No matter the type of system, merchants tend to make the same mistakes when shopping for software. These errors can lead to budget overruns on the initial implementation, a higher than planned total cost of ownership, and a general failure to deliver the expected business value and return on investment
You can avoid these headaches if you steer clear of the following systems selection mistakes.
- Having the wrong expectations
There are typically five things management always wants to know upfront in the project before the system selection process proceeds:
- type/tier of software that best suits the company’s needs
- a preliminary gap analysis of your business compared to the commercial systems available
- preliminary total cost of ownership for the entire project
- a schedule to complete the process
- resources — both internal and external — required to implement and support the project
Management will want the answers before granting approval to do the detail work. Just be sure your answers don’t create unreasonable expectations for the project.
- Counting on IT to do everything
It’s not just IT’s project: Large-scale systems will change the way your company does business. So assemble a strong project team of all the departments that will use the system.
Be sure to have executive sponsorship that supports the project from start to finish. You will need a project manager capable of coordinating and supporting project.
Don’t rely on the vendor’s project manager to manage the process. For large system projects, this is a full-time job; if you don’t have the resources, seek outside expertise.
- Failure to develop detailed business requirements
You must develop a requirements document, gain user sign-offs, and turn that into a request for proposal document or design document.
An order management system, for example, may have 2,000 unique requirements. Interview each of the functional areas that are stakeholders in the new system. Don’t re-create existing systems in the requirements. Address the functionality, not necessarily how it should be accomplished.
Document software interfaces to other necessary systems, including the data points and the frequency with which data is passed. Have a select group review requirements to make sure they’re in line with the company’s strategic direction.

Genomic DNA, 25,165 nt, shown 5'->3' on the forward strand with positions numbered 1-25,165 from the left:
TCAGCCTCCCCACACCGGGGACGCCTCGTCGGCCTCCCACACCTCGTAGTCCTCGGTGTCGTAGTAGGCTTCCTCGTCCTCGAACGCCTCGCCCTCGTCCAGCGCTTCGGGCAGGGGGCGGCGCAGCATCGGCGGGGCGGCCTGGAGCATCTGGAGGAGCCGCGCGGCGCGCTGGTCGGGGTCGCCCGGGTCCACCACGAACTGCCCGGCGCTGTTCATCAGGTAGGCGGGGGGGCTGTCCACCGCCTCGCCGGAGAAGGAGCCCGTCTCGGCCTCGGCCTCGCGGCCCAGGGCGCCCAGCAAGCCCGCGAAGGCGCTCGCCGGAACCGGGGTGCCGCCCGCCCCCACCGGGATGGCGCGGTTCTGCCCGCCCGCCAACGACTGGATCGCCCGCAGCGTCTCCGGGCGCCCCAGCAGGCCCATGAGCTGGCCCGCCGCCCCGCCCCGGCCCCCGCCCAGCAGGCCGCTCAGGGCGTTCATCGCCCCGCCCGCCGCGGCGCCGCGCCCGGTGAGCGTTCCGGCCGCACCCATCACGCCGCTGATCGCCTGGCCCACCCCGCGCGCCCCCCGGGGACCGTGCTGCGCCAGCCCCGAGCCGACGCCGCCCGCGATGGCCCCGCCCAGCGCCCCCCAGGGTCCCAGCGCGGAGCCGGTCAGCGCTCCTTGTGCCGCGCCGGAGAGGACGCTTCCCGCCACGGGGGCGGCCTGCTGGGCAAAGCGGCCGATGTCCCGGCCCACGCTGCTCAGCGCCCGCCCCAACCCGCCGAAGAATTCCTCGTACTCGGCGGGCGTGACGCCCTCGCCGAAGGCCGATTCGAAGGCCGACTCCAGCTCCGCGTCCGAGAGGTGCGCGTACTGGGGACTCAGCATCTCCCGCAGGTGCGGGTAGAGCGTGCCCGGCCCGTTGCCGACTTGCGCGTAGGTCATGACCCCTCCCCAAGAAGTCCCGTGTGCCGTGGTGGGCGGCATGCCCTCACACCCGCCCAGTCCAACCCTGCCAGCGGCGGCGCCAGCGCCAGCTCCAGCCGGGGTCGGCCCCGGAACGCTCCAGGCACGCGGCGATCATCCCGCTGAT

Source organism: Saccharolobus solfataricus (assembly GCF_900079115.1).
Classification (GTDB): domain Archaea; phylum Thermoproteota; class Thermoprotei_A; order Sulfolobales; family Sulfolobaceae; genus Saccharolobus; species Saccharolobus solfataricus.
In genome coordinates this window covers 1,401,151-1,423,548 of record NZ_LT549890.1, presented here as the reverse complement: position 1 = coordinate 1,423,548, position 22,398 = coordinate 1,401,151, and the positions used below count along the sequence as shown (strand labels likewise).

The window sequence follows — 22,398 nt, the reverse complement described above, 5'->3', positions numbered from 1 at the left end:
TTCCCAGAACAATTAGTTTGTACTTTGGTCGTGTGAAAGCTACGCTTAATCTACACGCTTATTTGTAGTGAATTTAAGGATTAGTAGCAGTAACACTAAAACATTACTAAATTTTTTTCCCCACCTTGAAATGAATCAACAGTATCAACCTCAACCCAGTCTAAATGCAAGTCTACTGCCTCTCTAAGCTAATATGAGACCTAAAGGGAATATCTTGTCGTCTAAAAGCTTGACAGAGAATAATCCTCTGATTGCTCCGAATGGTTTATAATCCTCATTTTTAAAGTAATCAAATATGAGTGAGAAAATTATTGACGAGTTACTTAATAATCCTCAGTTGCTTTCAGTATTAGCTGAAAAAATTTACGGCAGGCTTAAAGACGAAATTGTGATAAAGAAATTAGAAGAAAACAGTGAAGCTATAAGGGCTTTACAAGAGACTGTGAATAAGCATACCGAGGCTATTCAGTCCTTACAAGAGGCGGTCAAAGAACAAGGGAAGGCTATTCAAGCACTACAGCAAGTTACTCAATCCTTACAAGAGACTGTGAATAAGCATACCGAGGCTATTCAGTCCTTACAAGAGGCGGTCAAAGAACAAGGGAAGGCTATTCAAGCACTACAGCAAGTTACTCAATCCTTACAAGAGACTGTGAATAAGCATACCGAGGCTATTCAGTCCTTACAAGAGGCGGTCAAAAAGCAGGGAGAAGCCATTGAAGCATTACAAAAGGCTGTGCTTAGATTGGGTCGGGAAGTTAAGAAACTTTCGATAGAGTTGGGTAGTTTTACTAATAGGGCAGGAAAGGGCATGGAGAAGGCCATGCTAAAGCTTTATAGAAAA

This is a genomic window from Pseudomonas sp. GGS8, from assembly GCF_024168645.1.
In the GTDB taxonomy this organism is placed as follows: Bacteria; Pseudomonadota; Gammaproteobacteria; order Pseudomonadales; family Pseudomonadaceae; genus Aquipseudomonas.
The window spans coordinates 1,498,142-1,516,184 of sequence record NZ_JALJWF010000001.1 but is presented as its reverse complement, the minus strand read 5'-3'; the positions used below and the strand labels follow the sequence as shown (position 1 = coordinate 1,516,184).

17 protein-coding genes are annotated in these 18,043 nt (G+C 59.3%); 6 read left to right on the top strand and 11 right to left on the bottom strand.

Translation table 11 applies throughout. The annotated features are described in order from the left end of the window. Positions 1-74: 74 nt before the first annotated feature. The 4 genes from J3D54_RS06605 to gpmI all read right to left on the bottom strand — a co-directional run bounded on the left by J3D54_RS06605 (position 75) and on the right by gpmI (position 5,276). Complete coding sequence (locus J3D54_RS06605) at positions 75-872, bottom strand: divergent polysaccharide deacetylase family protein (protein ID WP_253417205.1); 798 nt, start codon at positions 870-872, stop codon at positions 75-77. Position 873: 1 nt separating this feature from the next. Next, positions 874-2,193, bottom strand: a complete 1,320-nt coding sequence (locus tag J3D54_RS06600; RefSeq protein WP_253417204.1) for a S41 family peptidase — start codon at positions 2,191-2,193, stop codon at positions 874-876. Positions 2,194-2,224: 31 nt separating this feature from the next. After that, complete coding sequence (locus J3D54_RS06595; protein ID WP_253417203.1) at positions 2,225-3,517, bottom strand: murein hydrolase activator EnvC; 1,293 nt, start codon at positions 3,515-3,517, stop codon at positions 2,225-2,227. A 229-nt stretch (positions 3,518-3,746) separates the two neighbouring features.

Tell vendors enough about your company so that they understand your business. Include background — corporate goals and objectives for the project; time frames to complete each step of the project, including deadlines for vendor responses to RFPs; transactional volumes and user counts; directions on how to respond to RFPs, etc.
- Limited search, limited vendors
Too often, companies do a few quick demos and then think they have the best vendor choices. Keep your options open — don’t settle on one vendor prematurely.
Initially, you want to consider all the vendors that sell or license applications you are looking for and then, in an analytical manner, develop a short list of three or four vendors to review range of functionality and services, and negotiate price.
No one vendor is a perfect fit for all companies. Aim to get at least an 80% match of the critical functions.
- No competitive bid process
Conduct a multivendor bidding process. Not only will you get the best price, but creative vendor analysis and proposals may give systems insight into your business that you would not have otherwise gained.
Vendors are underused resources — their questions may make you think differently about your operation. Keep two finalists until the very end. Too often companies develop a favorite vendor; your staff or a vendor probing may actually short-circuit the competitive bid process.
- Picking technology over functionality
Balance technical decisions with all factors. Yes, platform and systems technology is important. But how much functionality are you giving up by selecting the most leading-edge technology?
Deciding on technology foremost without sufficient functionality can be an expensive mistake: You have to strike the right balance. Make sure you’ll be able to integrate with other business applications.
- Too many modifications vs. adapting to a new application
Companies often try to make the new system look like their current system. You should minimize modifications throughout the process, at least initially. Modifications add risk and cost, and extend time frames or make the system undeliverable. Merchants abort implementations every year because they underestimated the effects of the contractual modifications.